Tuesday, October 27, 2009

When Wealth Isn't Wealth

Andy Absher writes in the Herald Bulletin online HERE

Businesses compete because they must Discouraging risk-taking is a red herring”

“When you read Nancy Turner’s viewpoint, you would think the name of Adam Smith’s book was, “The Wealth of the Wealthy”. Though Smith makes many points, the point of competition isn’t so that the rich can get richer but so the common consumer can have the best price via market competition

Andy Absher makes this comment in the course of a local debate on Health Insurance, which is outside my remit on Lost Legacy (I only comment on political topics in the country where I vote – Scotland).

However, it is worth noting that Andy appears to confuse a different meaning of the word “wealth” with Adam Smith’s. Smith wrote Wealth Of Nations to clarify the real meaning of wealth from its confused meaning. That confusion remains active today.

The prevailing meaning of “wealth” in 18th-century Britain was that it manifested itself in gold and silver bullion (paper money in the form of promissory notes were of recent vintage – most people preferred their money in bullion form). A consequence of this version of money is that Sovereigns were supportive of policies that seemed to assure them of the greatest amount of gold and silver bullion accumulating in their treasuries year by year,

From this obsession they approved all kinds of policies that ensured they exported products abroad to earn more gold and silver than they had to send out of the country to pay foreigners for those products they imported. And they kept a tight reign on exports of gold and silver by means of protection (tariffs, prohibitions, monopolies of shipping and general hostilities towards other countries).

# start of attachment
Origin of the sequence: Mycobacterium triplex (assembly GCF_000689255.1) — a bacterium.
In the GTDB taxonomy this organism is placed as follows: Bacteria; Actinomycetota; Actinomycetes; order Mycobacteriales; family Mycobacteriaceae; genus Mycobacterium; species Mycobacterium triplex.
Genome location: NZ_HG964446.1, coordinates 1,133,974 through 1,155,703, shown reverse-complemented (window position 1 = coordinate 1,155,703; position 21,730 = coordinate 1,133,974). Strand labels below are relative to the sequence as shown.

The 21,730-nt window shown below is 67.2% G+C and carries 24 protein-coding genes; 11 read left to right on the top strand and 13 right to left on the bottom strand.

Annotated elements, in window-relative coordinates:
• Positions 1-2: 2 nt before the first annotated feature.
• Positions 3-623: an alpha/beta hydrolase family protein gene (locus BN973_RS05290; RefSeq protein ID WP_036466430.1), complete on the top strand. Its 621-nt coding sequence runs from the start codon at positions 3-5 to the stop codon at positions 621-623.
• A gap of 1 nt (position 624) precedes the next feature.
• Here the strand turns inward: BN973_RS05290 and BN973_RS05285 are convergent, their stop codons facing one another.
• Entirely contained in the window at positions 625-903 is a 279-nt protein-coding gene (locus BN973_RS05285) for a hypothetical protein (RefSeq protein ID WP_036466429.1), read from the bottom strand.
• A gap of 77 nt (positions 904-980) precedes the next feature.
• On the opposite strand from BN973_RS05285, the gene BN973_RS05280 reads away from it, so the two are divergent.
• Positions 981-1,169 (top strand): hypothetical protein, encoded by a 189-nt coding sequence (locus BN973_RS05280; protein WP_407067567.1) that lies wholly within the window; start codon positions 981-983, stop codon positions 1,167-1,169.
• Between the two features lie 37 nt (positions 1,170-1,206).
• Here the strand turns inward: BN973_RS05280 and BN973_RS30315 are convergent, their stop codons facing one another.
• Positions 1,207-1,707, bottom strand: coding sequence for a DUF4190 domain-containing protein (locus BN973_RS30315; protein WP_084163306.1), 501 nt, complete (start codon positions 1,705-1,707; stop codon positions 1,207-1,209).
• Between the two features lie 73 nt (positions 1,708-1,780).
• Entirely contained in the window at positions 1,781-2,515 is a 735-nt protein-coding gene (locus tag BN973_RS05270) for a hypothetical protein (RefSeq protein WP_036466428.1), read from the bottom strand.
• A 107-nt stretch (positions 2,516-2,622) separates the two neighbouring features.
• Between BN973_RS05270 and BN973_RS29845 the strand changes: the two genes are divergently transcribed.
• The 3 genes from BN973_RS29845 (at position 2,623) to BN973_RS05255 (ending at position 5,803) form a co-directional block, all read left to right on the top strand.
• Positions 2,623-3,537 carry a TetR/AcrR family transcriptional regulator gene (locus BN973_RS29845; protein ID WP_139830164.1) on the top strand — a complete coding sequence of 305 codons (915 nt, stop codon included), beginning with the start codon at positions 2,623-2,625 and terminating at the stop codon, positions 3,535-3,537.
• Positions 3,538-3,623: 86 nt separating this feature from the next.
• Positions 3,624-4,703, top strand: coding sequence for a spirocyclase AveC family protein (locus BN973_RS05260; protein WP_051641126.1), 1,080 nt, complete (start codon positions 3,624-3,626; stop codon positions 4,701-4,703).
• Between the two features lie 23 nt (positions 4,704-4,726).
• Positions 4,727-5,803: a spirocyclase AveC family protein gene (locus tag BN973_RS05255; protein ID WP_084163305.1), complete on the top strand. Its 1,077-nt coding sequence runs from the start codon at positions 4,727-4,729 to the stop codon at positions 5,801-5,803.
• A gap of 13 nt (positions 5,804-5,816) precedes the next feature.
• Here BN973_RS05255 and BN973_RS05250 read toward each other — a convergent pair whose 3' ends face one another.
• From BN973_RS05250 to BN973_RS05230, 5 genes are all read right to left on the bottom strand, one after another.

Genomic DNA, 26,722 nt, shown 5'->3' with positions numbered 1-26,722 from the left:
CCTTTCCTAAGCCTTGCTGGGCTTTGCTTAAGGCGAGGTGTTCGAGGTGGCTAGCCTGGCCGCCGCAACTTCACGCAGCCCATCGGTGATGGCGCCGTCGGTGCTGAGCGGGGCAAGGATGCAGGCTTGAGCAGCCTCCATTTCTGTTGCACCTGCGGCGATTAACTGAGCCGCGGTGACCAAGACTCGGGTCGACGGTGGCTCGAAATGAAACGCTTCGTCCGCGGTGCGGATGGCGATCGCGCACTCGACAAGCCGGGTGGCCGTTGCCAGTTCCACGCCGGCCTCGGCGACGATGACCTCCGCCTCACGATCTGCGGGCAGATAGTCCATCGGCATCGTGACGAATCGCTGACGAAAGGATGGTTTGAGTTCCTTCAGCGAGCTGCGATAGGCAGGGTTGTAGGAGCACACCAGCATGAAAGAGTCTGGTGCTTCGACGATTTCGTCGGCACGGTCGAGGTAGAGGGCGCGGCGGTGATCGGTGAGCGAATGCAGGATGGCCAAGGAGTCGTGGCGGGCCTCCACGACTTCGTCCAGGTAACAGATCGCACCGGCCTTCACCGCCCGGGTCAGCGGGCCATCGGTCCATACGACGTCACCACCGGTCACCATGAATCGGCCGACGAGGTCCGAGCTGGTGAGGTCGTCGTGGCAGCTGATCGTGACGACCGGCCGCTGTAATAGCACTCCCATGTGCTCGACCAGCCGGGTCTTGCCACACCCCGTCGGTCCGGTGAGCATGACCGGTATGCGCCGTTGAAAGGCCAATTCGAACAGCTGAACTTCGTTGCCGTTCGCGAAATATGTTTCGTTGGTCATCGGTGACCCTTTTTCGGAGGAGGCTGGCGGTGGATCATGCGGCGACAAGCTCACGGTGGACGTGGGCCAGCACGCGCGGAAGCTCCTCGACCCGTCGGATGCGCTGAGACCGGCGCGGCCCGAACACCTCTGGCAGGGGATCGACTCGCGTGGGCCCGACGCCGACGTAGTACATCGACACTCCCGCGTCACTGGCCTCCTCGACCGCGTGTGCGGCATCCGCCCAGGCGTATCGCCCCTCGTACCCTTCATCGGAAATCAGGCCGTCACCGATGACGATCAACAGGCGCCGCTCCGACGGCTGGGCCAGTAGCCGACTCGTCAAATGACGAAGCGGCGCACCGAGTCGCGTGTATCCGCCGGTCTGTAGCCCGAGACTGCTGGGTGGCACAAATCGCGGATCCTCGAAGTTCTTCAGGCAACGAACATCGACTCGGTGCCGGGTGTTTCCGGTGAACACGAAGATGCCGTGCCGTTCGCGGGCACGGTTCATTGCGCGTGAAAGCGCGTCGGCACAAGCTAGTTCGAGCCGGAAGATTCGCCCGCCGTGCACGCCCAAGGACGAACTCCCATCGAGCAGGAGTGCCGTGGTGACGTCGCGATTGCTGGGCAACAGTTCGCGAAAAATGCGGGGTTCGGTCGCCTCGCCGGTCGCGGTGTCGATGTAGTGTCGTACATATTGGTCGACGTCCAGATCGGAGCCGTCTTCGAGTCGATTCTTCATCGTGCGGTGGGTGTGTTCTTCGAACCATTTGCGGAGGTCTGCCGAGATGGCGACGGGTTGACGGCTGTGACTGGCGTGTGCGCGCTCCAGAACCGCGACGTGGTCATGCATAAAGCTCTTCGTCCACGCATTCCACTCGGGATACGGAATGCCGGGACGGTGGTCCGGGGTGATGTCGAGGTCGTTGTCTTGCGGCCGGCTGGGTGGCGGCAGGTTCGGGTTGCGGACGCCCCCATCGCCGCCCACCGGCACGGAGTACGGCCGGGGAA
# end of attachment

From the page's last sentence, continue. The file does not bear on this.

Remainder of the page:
Adam Smith taught that the real wealth of a country was measured in the “annual output of the necessaries, conveniences, and amusements of life”, in short, what a country produced annually. Policies that led to more output were wealth creating; policies that restricted imports caused the purchase of expensive products that could be produced more cheaply at home, thus reducing the “annual output of the necessaries, conveniences, and amusements of life”, and made the country poorer as a result.

“The Wealth of the Wealthy” on this measure is meaningless. It smacks of a radical student’s slogan.



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